Dozens of women held a vigil Sunday outside Egypt's presidential palace, challenging a law that restricts protests and calling for the release of thousands of prisoners detained for violating the controversial measure.

Organizers said they didn't seek prior permission from authorities to stage the vigil near the palace of President Abdel-Fattah el-Sissi.

Police formed a cordon around the women, who raised photos of detainees. Some protesters raised banners that read: "Ramadan is not the same without you," in reference to the Muslim holy month of fasting that brings families together.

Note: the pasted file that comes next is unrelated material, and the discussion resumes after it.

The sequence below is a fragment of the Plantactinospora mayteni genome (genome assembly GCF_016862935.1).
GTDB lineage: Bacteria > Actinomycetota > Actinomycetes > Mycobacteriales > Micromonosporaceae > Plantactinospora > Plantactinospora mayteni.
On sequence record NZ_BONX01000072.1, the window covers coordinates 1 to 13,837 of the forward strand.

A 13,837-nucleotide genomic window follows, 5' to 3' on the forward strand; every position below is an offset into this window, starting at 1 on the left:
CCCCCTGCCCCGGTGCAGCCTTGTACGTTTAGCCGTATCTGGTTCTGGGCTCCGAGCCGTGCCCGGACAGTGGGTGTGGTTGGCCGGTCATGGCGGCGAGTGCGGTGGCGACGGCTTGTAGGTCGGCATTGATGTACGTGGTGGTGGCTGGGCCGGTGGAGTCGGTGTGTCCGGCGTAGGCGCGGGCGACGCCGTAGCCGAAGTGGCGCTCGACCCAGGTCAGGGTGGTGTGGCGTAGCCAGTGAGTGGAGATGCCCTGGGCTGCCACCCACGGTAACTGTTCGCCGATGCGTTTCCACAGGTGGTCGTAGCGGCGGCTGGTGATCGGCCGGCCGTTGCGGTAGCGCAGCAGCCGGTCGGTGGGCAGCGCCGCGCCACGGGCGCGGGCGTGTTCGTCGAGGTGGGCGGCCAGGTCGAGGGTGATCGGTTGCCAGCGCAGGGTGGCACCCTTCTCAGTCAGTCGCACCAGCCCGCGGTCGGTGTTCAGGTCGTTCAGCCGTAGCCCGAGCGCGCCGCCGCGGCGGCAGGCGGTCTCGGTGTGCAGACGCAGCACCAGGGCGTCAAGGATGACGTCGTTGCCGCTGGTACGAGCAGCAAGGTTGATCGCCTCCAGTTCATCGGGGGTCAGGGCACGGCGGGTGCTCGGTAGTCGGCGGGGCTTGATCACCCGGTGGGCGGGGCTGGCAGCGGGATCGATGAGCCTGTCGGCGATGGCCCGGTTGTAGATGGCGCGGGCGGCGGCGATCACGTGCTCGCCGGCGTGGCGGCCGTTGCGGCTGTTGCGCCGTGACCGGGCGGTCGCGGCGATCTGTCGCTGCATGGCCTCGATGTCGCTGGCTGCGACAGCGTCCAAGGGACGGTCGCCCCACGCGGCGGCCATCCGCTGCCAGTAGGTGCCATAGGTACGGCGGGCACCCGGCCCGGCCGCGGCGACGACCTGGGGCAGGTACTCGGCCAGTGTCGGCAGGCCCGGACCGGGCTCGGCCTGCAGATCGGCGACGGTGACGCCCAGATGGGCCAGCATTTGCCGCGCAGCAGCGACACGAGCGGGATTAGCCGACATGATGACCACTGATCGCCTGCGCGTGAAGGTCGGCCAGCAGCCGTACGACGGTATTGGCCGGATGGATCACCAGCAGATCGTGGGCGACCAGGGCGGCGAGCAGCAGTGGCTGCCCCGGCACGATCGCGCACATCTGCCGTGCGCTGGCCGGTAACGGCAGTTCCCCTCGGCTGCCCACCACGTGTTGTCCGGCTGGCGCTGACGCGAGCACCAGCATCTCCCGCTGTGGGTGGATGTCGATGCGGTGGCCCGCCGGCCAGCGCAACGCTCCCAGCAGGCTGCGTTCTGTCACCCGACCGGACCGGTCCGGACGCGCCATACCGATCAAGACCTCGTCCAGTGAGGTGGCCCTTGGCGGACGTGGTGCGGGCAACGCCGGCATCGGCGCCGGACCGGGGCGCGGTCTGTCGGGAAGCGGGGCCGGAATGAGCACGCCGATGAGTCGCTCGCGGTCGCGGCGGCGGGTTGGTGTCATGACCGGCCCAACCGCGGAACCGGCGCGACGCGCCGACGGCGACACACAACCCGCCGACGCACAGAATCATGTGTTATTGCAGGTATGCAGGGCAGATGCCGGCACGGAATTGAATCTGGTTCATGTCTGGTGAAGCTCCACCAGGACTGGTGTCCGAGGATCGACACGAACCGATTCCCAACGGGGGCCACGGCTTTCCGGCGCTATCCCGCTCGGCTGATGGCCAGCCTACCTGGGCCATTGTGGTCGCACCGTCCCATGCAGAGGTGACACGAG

The protest law, in place since 2013, criminalizes any gathering of more than five people without prior police permission and imposes hefty fines and prison sentences on violators. Authorities say the law is necessary to end the chaos that plagued Egypt since its 2011 revolt.

Activists say the law is used to muzzle critics. Thousands of people have been detained over the law, with some sentenced to as many as 15 years for protesting and allegedly using violence.

Prominent women rights defender Yara Sallam and activist Sanaa Seif, who hails from a well-known family of rights defenders, were arrested a year ago Sunday outside the palace for opposing the law and are currently serving two-year sentences along with 21 other activists.

Some in the protest Sunday posted on their Twitter accounts that journalists were harassed, with one of them saying that his pictures of the protest were deleted by police. There were no reported arrests.